Drone Records
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Format: LP
Label & Cat.Number: Editions Mego eMEGO 192
Release Year: 2014
Note: the series of 'intoxiation' - collaborations by BJ NILSEN & STILLUPPSTEYPA continues, this time a teamwork with ANLA COURTIS, inspired by their long tour travellings & little recordings made during it, resulting in two side-long tracks, music like a strange, unexpected dream....almost 46 min. in length
Price (incl. 19% VAT): €16.50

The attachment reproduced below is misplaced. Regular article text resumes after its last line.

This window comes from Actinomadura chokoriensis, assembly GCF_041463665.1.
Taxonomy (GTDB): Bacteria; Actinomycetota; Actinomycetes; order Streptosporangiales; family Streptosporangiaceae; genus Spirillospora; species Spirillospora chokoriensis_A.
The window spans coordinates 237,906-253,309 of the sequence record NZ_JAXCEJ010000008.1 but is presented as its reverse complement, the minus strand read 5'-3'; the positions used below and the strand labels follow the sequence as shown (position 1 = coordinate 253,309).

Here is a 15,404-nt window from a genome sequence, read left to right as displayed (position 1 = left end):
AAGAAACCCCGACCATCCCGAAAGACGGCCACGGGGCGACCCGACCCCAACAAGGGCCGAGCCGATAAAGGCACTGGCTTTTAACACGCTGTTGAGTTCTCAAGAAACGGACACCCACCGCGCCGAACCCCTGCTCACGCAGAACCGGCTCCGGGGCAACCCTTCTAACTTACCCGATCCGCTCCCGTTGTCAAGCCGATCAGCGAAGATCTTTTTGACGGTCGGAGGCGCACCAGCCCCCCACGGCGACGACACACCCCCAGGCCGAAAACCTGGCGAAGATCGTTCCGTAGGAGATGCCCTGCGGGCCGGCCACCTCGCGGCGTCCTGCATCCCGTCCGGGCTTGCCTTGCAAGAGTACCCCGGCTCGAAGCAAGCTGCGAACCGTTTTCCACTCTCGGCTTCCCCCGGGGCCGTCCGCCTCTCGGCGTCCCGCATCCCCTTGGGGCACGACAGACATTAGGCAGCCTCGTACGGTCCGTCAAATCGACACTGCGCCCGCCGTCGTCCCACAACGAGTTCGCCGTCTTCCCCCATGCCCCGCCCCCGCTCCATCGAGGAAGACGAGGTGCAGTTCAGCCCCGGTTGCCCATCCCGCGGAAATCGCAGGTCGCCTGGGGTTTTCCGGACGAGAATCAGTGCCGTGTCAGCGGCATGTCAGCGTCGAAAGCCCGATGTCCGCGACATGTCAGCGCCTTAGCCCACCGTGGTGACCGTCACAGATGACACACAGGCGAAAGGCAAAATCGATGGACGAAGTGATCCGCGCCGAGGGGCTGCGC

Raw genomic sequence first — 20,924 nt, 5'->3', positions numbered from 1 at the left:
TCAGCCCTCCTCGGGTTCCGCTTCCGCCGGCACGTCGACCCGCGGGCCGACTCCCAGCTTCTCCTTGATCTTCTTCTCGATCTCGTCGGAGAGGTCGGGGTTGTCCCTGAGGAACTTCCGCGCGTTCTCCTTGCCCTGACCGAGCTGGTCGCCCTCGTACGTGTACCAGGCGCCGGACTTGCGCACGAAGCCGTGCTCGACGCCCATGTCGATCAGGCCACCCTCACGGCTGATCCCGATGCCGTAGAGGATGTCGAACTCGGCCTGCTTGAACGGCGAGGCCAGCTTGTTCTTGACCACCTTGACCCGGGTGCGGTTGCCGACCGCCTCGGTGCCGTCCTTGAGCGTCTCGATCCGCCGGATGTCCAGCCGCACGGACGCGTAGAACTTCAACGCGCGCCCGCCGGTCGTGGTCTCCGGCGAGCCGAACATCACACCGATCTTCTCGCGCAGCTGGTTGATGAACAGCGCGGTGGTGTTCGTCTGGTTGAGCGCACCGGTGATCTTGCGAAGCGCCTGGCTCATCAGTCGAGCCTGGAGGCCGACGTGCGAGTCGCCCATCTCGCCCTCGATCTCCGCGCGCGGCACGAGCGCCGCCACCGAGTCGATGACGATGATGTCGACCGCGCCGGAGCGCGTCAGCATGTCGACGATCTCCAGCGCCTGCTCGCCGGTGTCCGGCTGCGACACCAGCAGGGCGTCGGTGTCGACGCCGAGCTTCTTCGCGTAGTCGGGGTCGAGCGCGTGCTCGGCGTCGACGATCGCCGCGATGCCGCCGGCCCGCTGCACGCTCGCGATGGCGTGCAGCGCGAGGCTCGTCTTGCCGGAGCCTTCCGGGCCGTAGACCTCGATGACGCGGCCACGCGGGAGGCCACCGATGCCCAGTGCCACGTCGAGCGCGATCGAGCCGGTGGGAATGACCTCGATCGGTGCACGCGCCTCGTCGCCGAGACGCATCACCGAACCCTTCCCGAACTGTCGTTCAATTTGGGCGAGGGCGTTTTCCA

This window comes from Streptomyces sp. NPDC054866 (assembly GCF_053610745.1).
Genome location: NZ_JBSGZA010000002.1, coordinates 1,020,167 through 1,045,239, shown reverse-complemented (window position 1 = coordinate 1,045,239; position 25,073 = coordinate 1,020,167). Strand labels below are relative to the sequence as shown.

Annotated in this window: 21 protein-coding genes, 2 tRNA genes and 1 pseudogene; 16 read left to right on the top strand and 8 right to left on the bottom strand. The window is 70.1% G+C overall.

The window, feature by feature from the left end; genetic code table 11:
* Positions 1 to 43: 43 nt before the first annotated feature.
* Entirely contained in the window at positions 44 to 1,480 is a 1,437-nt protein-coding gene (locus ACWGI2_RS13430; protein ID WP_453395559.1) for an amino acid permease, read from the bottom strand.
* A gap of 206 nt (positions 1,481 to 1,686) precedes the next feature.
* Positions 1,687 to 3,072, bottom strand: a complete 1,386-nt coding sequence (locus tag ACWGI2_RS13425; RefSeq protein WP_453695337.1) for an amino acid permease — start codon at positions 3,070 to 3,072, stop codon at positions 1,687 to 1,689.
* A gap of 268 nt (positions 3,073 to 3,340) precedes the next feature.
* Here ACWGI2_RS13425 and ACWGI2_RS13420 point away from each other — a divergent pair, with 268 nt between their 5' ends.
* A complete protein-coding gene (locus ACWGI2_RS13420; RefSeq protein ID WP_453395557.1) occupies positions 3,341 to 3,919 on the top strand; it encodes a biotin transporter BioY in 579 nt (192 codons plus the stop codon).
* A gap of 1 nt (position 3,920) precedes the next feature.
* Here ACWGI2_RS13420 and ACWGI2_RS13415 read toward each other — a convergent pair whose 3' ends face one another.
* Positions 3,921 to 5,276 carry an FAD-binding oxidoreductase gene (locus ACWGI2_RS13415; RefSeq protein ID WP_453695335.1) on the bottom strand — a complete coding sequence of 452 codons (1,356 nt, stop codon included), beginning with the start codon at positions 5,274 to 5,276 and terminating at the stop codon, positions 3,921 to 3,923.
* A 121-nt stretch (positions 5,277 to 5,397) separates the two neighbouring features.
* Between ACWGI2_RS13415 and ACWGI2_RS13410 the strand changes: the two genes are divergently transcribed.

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"Recorded and mixed in Berlin, Reykjavk, Buenos Aires, 2013. Artwork by Helgi Thorsson, Bj Nilsen & Sigtryggur Berg Sigmarsson. 'Here back in Buenos Aires after more than three months touring so nice to slow down and relax a bit.' Those were the first words coming from an email from Anla after another long tour around Europe but there had been many other tours. Day 10. After a long train delay in Mannheim we were confused and exhausted and not remembering where the next destination would be. Mannheim had only offered a hard floor as bed and no sheets, and this is in the middle of winter time. Of course this experience gave us the idea that we should or more precisely MOST do a record together which concept would be: Travelling. Like an audio travel guide. Plus we are all big fans of the Travelling Wilburys. We thought this idea to be one of the best one on this tour so far. In the train we were listening to Future Days by CAN. Day 4. Moving backwards a bit here. We caught Anla working on recordings in his hotel room. This was in Stockholm and one of the better paid gigs, with hotel rooms for all of us. Anla was interested in the sound coming from the heater in the bathroom. So he started recording it's sound using a dictaphone. It sounded really interesting and was made into a long fade at the nights gig in Stockholm. That same sound you can hear on the record. Day 6. Copenhagen: Here traditional town flavors, located bookstores can be found all around. Beer capital town some might say. Weather was not on our side and the trip took close to 12 hours but was all worth it. I think it was Siggi saying something along the lines of: 'Expensive but worth it!' Helgi also remembering that time in the late 90s when touring with Reynols. Back then we did gigs with small card paper boxes as main sound source. Day 8. The Keukenhof Gardens, Leiden, Holland. We decided to invite some local musicians to the bar, as we had a few days off we took advantage of doing a few outtakes. Some of it appears on this record but we can't tell you where as the track listing got mixed-up by the recording engineers." [label info]